In an age where there is a national autism spectrum disorder month in October across Canada and there is a more open acceptance of mental illness, it seems incredible that almost 80% of autistic adults across British Columbia are either unemployed or underemployed. It shows that as a society, there is still a long way to go before full social inclusion can be achieved, and autistic jobseekers still fight barriers like negative stereotypes and application processes that are heavily biased towards neurotypical workers before they even get to grips with the challenges of their chosen fields.
Strengths Of Autism In The Workplace
These shocking employment numbers reflect the misconceptions that many people have that autistic people aren’t able to function in a neurotypical workplace. However, with the right supports, companies across Vancouver can discover some of the many benefits of hiring autistic workers:
- Attention to detail – the old adage says that once you’ve met one autistic person, you’ve met one autistic person. This means that each autistic jobseeker will possess a different set of characteristics, but many autistic adults have an excellent eye for detail in their work. This allows them to master a repetitive task and engage in quality assessment work with ease.
- Extensive concentration – another common trait among autistic employees is an ability to concentrate for long periods of time, often putting their neurotypical colleagues to shame. For autistic workers with high support needs, this allows them to work on repetitive tasks with increased independence, while for those with low support needs, this concentration allows them to work on a daily checklist of tasks.
- Creative thinking – finally, it’s recognised that autistic workers see and understand the world in different ways to their neurotypical peers. In the workplace, this means that they are able to see new solutions to existing problems, as well as ways to streamline inefficient processes and systems.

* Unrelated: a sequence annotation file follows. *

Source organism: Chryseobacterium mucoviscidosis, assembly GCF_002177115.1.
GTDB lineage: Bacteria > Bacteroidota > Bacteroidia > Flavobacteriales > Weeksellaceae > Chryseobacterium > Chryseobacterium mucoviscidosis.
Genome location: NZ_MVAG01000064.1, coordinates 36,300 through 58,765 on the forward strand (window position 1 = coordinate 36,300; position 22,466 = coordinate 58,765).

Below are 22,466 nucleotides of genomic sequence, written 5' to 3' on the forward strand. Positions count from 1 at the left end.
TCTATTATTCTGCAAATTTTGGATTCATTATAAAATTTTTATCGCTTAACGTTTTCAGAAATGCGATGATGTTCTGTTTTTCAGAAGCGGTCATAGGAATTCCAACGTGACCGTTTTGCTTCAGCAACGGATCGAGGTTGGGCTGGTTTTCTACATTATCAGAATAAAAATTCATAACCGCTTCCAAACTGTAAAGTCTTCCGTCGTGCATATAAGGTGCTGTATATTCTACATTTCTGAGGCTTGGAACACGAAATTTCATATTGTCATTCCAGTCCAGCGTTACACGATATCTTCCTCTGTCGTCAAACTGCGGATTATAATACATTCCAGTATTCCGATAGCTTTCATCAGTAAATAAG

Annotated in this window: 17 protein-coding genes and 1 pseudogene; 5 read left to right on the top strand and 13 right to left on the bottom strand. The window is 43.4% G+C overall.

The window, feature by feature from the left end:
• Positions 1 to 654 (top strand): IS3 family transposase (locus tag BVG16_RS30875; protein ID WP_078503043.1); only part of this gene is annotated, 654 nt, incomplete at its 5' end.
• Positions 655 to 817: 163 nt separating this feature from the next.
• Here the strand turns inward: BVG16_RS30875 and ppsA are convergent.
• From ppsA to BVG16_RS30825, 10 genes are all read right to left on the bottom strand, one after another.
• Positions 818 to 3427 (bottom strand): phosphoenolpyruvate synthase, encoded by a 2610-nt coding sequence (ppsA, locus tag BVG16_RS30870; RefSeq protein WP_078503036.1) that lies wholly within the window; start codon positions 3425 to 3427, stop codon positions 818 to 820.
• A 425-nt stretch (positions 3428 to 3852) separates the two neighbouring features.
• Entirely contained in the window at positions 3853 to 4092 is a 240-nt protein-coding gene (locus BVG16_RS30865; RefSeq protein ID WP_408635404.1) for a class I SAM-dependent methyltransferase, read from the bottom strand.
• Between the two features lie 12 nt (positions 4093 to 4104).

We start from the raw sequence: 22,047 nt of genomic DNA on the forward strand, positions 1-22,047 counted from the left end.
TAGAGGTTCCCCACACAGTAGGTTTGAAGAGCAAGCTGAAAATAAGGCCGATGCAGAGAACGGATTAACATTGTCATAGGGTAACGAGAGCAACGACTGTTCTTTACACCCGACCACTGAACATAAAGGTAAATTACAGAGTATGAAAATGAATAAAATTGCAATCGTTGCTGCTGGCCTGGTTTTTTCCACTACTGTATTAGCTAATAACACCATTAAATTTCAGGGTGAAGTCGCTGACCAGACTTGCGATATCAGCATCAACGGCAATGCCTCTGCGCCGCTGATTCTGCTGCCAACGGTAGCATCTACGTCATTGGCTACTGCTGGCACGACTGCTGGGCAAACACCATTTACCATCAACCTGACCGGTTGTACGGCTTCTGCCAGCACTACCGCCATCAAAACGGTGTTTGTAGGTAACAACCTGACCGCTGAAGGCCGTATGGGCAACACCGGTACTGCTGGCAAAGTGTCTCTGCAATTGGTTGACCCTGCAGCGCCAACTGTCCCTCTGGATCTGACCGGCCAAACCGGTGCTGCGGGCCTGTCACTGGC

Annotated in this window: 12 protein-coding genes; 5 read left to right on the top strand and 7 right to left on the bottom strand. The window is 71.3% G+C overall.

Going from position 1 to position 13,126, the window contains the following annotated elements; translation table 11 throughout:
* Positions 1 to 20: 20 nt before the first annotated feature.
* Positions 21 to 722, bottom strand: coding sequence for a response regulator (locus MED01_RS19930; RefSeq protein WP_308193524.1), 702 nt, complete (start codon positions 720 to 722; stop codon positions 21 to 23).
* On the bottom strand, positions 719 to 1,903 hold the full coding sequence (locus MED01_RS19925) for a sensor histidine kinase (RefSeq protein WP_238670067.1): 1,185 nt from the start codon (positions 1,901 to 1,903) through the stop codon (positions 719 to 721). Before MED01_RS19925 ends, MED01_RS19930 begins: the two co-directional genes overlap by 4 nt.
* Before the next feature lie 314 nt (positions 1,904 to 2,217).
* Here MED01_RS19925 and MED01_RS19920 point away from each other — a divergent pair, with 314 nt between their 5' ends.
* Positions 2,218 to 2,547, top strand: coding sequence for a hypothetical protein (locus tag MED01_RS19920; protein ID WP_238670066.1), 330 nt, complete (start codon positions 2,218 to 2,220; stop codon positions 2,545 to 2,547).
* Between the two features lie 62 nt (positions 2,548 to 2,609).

Career Choices For Autistic Workers
Given these strengths, and many others, autistic job seekers should be able to have their pick of fields to choose. However, some career choices align better with the most common autistic traits, and companies in these fields are a better place to start the job seeking journey:
- Technology – coding and systems analysis are two of the most popular fields for autistic workers to succeed in. Indeed, major corporations like Microsoft and SAS have started hiring autistic workers to tap into the creative thinking and high levels of concentration. Coding represents an opportunity for low support needs workers to put their creative sides to use, while high support workers can succeed in debugging and systems testing roles due to the requirement for concentration and an attention to detail.
- Accountancy – any sort of accountancy position fits well with autistic workers who have an excellent eye for detail and who are able to follow a complex series of rules to the letter. There are many accountancy positions that require limited interactions with clients which removes the potential for social misunderstanding.
- Research – autistic individuals often succeed with behind the scenes research work as it allows them to engage and become fascinated with a particular area of interest, and they are able to unleash their ferocious research skills and brainpower on finding everything out about a specific subject. It also requires a logical process to present their findings which is another common trait among many autistic workers.
- Logistics – jobs with any company that require help with shipping and logistics will be well suited for low support needs individuals. These positions require flexible and creative thinking within a firm set of boundaries, as well as the ability to concentrate on the small details for extended periods of time.
- Animal work – many autistic workers with medium and high support needs often find interacting with strangers tricky, but they often bond well with animals who appreciate a more simple approach to relationships. This makes autistic individuals great as vet assistants, groomers or trainers and they will find satisfaction in the predictable nature of working with other people’s pets.
Getting Professional Help Learning how to find a job for asd with autism is an exercise in frustration. The barriers that they face from reading and decoding the job advert through navigating the face to face interview provide multiple opportunities to give up or fail. This is when getting professional help is key, and signing up with an autism talent management agency is a great way to remove many of these barriers. These organisations will support each autistic worker by providing job training, finding compatible companies to apply to and advocate for the autistic jobseeker as they negotiate their accommodation in their new field.